Indole

Photograph of indole under the microscope

The indole nucleus, known to chemists as benzopyrrole, is the parent member of a broad spectrum of nitrogen heterocyclic biochemicals commonly found in nature. Indole derivatives occur in flower oils such as jasmine and orange blossom, and in less pleasant substances such as coal tar and fecal matter. Indoles also exist as melanin-related organics and indigoid pigments.

One prominent indole configuration, indole-3-carbinol, has achieved notoriety as a therapeutic phytochemical. This recognition is not only because of the anticancer activity of indole-3-carbinol, but because the vegetables in which it occurs belong to the much maligned Brassica genus of cruciferous vegetables; the ever unpopular broccoli, brussel sprouts, cabbage, cauliflower, and kale. It would seem that indole-3-carbinol is partially responsible for the strong flavor that makes these vegetables so unpopular . . . and so healthy.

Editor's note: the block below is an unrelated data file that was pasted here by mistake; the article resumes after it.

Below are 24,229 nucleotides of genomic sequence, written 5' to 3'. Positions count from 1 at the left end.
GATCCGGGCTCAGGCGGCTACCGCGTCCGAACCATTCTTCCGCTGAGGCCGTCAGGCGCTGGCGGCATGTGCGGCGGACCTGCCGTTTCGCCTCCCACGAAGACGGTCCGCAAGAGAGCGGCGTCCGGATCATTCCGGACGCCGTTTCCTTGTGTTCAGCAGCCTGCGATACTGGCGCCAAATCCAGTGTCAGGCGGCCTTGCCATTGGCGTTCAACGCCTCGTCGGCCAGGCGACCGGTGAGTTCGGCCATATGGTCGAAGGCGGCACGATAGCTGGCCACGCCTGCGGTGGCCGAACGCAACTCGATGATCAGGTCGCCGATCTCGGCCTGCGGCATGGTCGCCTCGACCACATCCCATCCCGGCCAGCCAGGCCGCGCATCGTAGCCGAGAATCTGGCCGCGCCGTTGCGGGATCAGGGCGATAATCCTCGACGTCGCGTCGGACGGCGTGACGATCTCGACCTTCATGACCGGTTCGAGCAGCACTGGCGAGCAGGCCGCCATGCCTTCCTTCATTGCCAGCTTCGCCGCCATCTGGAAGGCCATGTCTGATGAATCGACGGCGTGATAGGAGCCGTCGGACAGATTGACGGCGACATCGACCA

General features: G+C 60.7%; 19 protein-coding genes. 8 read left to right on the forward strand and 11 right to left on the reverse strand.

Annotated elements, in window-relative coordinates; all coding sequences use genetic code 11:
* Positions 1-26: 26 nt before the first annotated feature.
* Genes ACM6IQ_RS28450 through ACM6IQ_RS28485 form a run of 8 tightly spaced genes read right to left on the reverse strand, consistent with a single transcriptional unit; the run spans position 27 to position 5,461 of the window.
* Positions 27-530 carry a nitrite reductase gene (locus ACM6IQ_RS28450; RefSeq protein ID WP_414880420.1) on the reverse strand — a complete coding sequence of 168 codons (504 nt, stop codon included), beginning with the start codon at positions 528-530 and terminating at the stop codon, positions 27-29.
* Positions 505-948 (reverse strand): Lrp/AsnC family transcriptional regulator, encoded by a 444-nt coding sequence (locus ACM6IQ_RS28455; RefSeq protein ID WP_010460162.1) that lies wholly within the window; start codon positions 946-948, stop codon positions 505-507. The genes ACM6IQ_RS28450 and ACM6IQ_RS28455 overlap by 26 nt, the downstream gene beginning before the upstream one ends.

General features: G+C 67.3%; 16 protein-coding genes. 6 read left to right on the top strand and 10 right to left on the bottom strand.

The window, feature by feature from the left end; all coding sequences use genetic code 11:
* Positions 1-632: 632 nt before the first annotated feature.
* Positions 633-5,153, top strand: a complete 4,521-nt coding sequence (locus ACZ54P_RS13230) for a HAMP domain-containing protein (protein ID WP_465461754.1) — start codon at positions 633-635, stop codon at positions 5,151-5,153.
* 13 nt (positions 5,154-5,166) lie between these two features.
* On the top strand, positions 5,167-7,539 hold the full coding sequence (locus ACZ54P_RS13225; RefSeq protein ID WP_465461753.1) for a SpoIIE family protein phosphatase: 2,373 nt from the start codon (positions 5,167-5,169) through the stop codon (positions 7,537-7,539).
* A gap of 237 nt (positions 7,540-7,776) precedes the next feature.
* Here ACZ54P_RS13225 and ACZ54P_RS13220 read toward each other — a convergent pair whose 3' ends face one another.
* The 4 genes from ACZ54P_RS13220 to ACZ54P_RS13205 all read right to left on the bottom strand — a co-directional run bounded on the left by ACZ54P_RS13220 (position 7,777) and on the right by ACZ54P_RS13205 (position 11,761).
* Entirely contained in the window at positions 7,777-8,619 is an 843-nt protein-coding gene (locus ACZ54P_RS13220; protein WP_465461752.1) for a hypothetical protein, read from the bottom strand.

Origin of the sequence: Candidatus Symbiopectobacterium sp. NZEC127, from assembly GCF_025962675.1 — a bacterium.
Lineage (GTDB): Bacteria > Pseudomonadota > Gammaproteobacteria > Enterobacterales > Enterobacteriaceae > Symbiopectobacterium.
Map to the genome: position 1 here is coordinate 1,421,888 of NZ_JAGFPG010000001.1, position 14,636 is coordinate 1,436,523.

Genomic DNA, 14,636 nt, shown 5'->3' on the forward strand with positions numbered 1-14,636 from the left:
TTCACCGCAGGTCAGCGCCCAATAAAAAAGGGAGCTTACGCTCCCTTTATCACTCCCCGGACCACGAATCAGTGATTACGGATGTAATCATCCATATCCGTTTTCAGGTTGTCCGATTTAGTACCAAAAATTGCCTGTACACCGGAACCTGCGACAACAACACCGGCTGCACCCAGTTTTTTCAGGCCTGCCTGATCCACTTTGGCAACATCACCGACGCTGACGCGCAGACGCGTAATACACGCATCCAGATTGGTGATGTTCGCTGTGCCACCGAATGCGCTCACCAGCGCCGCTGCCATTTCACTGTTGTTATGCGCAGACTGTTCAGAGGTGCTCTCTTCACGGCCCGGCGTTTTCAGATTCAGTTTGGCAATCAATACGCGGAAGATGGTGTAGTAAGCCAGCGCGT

Indole-3-carbinol is a highly effective anticancer agent, blocking carcinogenic substances before they reach their cellular targets and eliminating DNA damage in cell nuclei. It may also turn out to be an important chemical tool in fighting breast cancer because it inhibits estrogen-induced growth of cancer cells and converts the more dangerous forms of estrogen to safer forms.


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